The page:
I can see everything from here (2016)
4 of 5 Stars
Choreography: Kristen Daley in collaboration with the dancers
Music: “I can see everything from here” by Jesse Olsen Bay

Using the phrase that titles this piece as a motif, the dance ebbs and flows like an ocean with the gentle harmonious humming of three live singers who create a mantra atmosphere and sense of awe. Dancers journey through the stage, switching places, building tension that explodes into screaming agony and settles into leery steps of discomfort, whispering “I can see everything from here.” Uncertainty layers over an ensemble that attempts connection with each other, sliding in graceful passé leaps and constant shifting. Costumes of muted colors in navy blue, burgundy, and moss green emphasize the quiet desperation of this dance.

…the words we have forgotten (Premiere)
5 of 5 stars
Choreography: Kristen Daley in collaboration with the dancers
Music: Jesse Olsen Bay

Thunder rolls into darkness, triggering a brilliant collage of sound effects, from a telegraph to dripping water, traffic, and an echoing heartbeat. This concentrated powerhouse of a pas de deux is filled with nervous energy; it is reminiscent of PTSD victims facing their fear, shaking uncontrollably, yet persisting through support of each other. Aimée Otterson and Jared Wiltse fight to be together, often dancing apart, and rushing past in flashes of complexity. Long straight lines feature in this piece that speaks to anyone who has experienced a tragedy or terror and is struggling to have a relationship with others as a result.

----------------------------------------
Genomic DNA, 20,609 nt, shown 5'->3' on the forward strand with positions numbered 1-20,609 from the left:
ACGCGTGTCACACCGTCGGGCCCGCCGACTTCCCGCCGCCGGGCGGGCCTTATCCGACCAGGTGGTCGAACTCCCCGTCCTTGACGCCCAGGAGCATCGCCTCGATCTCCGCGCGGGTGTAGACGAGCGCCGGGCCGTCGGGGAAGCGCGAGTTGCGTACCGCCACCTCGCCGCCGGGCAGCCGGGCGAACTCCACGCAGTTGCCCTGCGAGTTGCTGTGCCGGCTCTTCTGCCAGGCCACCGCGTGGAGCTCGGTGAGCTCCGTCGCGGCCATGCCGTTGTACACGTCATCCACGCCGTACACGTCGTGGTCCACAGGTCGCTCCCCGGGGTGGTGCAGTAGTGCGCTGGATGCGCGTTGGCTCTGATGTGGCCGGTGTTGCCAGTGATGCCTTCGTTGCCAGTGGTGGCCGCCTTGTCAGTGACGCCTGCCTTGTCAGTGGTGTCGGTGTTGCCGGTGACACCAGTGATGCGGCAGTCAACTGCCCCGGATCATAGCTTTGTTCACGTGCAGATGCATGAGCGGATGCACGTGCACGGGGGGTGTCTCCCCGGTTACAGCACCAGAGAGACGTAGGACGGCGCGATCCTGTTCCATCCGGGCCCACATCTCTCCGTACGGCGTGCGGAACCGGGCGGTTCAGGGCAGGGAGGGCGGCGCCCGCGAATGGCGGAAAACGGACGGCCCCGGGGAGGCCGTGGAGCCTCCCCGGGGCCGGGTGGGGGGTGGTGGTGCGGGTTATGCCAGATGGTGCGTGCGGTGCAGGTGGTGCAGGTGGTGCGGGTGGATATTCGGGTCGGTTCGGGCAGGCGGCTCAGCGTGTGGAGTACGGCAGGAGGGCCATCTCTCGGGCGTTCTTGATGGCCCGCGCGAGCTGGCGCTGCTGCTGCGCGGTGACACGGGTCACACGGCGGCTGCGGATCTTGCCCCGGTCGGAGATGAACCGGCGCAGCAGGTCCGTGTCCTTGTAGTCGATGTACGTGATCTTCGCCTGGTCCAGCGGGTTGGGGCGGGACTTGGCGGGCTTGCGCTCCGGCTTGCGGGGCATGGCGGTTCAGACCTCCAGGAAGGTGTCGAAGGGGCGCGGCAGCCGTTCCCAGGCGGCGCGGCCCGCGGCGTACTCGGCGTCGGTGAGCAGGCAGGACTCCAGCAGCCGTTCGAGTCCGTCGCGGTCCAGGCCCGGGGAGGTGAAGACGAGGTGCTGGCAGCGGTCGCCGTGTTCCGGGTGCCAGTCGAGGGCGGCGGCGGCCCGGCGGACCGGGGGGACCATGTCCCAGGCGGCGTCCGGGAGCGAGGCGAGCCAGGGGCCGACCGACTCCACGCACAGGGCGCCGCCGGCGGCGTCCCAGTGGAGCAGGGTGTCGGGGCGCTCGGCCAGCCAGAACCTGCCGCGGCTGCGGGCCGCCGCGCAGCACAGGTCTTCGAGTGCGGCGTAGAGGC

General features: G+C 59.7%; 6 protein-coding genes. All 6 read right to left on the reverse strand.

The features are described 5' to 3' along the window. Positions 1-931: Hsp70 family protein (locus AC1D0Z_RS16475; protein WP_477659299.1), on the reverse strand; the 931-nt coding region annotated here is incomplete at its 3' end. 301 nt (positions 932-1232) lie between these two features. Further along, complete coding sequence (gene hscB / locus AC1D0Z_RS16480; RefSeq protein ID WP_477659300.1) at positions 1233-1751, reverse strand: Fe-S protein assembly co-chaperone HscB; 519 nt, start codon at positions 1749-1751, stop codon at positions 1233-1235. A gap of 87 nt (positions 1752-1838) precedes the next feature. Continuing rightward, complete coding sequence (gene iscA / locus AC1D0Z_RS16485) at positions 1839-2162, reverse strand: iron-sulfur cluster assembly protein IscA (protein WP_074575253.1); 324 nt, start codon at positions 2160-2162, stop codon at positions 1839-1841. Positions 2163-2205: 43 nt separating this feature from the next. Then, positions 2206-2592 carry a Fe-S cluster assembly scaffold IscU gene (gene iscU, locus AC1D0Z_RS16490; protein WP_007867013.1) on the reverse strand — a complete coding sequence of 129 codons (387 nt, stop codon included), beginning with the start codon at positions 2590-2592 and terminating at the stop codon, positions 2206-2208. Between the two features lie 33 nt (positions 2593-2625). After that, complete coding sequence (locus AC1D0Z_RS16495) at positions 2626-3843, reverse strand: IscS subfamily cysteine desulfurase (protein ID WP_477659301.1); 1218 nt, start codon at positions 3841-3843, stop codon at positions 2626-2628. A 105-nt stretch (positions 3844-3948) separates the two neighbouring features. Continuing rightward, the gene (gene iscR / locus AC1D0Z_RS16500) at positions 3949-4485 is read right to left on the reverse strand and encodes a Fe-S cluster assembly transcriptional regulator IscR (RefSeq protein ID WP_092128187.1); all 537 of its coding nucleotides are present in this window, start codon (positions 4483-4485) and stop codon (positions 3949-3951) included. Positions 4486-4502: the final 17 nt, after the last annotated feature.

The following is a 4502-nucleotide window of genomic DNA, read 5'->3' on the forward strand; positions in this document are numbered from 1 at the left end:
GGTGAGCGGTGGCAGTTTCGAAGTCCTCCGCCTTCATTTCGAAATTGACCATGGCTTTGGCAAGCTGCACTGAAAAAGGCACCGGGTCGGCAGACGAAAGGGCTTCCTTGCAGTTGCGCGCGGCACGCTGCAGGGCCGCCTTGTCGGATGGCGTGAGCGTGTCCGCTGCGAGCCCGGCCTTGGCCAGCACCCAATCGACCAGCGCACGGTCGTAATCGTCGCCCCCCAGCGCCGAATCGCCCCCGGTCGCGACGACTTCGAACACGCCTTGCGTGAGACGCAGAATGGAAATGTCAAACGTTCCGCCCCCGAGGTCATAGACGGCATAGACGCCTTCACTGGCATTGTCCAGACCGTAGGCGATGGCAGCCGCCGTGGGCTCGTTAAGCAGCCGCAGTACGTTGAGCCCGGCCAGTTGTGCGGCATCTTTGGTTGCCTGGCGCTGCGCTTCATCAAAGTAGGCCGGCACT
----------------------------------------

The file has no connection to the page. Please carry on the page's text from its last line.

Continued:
Interface (2012)
3 of 5 stars
Choreography: Kristen Daley in collaboration with the dancers
Music: Jesse Olsen Bay
Text: Peter-Peringer Batten

In the 21st century, we have become a culture of physical disconnect—clinging to smart phones and tablets, spending more time on social media than actually meeting with friends, and rarely having the opportunity for the intimacy of a touch, embrace, or face to face conversation. Interface explores this phenomena, and while the concept is authentic, the dance feels artificial and too literal at times, particularly the concluding tableaux. The center of the piece has energy to it, with chaotic jetés and sprinting from one side of the stage to the other, breaking into small groups and returning to the synchronicity of a crowd with smooth, swinging movements. Dancers use their back to the audience, which is a subtle nod to the meaning of the piece, and even as the last dance on the program, the technical aspects were sharp; unless a jump was meant to slap into the ground as part of the percussion, landings were soft and silent. Geometric and angled, Interface is an intriguing piece and did open discussion about how as a society we need to find better ways to connect that do not involve technology in between.

Kristen Daley continues to impress with her emotionally driven choreography that does not shy away from commentary on current issues. She has gathered a talented group of students, alumni, and local performers; I look forward to what she will bring to the stage this year and beyond.

« Older Entries